Ken Bertolucci, CMCA
The scene was tense, with shouting, threats, and concerns about objects being thrown. Despite repeated pleas for quiet, anger and tension hung over the room. Menacing faces glared at the speaker in front at the head table. Is this a description of the latest episode of the Jerry Springer Show? No, just a dysfunctional association board meeting.
If you serve on the board of a condominium, townhome, or homeowner’s association you may have experienced such a chaotic event. This behavioral phenomenon occurs gradually over time, as homeowners and even some board members are not challenged and corrected on their behavior. Thus shouting, threats, and yes, even chair throwing are considered acceptable actions.
It does not need to be this way. If your association has fallen into this rut, there are practical and essential steps to regain control.
Stop the disrupters
Provide the guidelines at the start of EVERY meeting. The board president of our best-run association opens each meeting with an announcement to this effect: “Before we start, I want to explain how we conduct the meeting. First, the Board will conduct our routine business. You are welcome to observe and take notes, but please hold your questions. When the business portion of the meeting is done, you will have an opportunity for comments and questions.”
The business meeting should follow a set format, such as the following:
-Call to Order
-Approval of Minutes
After the conclusion of New Business, if there is no other business to conduct, the Q&A portion of the meeting begins. Again, best practice is to remind the homeowners of the guidelines, with instructions such as: “Now we will open up the meeting to questions from homeowners. So that everyone has an opportunity, please limit your comments and questions to 5 minutes. In addition, please state your name and unit address before you start your comments.” This provides more behavioral boundaries, and stating their name and address also reinforces accountability for their comments.
Many associations also provide a time limit for the Q&A period, usually no more than 20-30 minutes, unless a controversial issue (i.e., special assessment) is being discussed.
To further emphasize the “board members only” comment rule during the business portion of the meeting, it is helpful to place the tables in front of the meeting room in a u-shape, so that the Board is facing each other and not directing their comments to the audience. The open end of the u should face the audience, but they will only be addressed directly during the Q&A session.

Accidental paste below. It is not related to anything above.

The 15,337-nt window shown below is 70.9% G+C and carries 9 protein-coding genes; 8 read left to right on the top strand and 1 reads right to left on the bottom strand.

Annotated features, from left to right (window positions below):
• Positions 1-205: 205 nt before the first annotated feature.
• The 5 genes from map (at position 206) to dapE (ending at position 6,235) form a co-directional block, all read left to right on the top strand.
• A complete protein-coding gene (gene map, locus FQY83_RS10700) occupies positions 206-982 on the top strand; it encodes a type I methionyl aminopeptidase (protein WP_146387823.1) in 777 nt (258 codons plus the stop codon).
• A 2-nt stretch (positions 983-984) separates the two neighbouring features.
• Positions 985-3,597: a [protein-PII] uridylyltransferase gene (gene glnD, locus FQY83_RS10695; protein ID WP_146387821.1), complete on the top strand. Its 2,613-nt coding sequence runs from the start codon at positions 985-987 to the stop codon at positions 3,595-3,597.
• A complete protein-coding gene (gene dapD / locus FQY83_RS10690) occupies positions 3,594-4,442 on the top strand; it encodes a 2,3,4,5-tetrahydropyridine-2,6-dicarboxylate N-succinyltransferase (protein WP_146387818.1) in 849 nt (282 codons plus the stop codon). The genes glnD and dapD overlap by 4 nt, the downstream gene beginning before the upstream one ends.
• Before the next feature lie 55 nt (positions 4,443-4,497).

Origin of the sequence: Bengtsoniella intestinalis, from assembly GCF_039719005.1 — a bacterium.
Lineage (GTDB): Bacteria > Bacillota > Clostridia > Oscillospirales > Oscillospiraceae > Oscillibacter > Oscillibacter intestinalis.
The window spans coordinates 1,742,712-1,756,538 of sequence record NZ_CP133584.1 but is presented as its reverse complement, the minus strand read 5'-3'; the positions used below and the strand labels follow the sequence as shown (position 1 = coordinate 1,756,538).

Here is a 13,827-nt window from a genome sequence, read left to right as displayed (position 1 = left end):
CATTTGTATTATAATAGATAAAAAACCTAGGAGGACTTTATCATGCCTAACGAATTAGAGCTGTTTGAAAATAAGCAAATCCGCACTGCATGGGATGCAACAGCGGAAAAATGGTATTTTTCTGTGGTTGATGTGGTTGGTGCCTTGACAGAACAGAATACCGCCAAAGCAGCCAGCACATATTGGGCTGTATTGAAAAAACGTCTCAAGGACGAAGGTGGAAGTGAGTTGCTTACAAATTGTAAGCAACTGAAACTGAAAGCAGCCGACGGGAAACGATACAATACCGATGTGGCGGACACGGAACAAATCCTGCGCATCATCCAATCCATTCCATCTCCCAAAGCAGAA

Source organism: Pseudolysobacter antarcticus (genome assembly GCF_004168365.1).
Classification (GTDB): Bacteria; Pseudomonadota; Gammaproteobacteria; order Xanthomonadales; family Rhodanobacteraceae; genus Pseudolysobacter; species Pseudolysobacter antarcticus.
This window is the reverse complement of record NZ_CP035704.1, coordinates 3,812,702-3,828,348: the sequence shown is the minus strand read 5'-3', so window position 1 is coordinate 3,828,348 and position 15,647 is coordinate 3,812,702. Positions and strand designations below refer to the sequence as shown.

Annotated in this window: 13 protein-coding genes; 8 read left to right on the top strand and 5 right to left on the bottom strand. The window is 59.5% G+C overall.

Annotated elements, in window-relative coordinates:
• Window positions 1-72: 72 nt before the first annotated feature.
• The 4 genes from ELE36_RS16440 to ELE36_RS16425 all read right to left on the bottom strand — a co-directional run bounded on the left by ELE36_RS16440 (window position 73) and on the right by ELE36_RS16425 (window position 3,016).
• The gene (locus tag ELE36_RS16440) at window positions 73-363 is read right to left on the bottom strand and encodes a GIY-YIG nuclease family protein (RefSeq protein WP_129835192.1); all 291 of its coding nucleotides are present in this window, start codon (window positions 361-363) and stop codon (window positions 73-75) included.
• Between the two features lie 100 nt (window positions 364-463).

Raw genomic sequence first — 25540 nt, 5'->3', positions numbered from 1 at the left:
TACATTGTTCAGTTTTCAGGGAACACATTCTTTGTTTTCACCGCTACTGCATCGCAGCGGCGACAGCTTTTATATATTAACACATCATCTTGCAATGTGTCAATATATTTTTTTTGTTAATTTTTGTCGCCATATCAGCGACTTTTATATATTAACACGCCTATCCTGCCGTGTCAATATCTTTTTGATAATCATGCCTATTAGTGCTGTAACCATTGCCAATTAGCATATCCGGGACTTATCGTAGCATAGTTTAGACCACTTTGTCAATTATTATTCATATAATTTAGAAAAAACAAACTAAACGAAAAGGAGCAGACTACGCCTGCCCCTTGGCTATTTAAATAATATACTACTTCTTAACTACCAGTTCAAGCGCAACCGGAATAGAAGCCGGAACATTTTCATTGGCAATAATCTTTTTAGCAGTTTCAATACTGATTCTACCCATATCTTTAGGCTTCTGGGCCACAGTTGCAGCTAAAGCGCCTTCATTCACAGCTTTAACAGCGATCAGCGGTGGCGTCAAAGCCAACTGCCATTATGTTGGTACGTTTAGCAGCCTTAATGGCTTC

For associations that have grown out of control, it will take several reminders to enforce this behavior. It is important to be vigilant about enforcement and not allow out-of-turn comments. As stated before, the behavioral guidelines should be stated before EVERY meeting, since new homeowners will attend that are not aware of proper meeting behavior. Repeating the guidelines also enforces that the board is serious about enforcement and will not allow exceptions.
Finally, for homeowners who refuse to comply, even after a reminder, there is a simple process: (1) tell them that further disruptions will cause the meeting to be adjourned, and if they persist, (2) adjourn the meeting. If a disruptive homeowner still refuses to leave, call the police. Security may be required at future meetings until the guidelines are followed. Fortunately, this extreme step is seldom necessary.
If meeting behavior is not a problem for your association, be thankful. But if your meetings have grown out of control, this process will get them back on track. You never know, Jerry Springer may even be calling you for advice.
Ken Bertolucci is President of NS Management, a community association management company located in the north suburbs of Chicago. He often writes for industry-specific and news p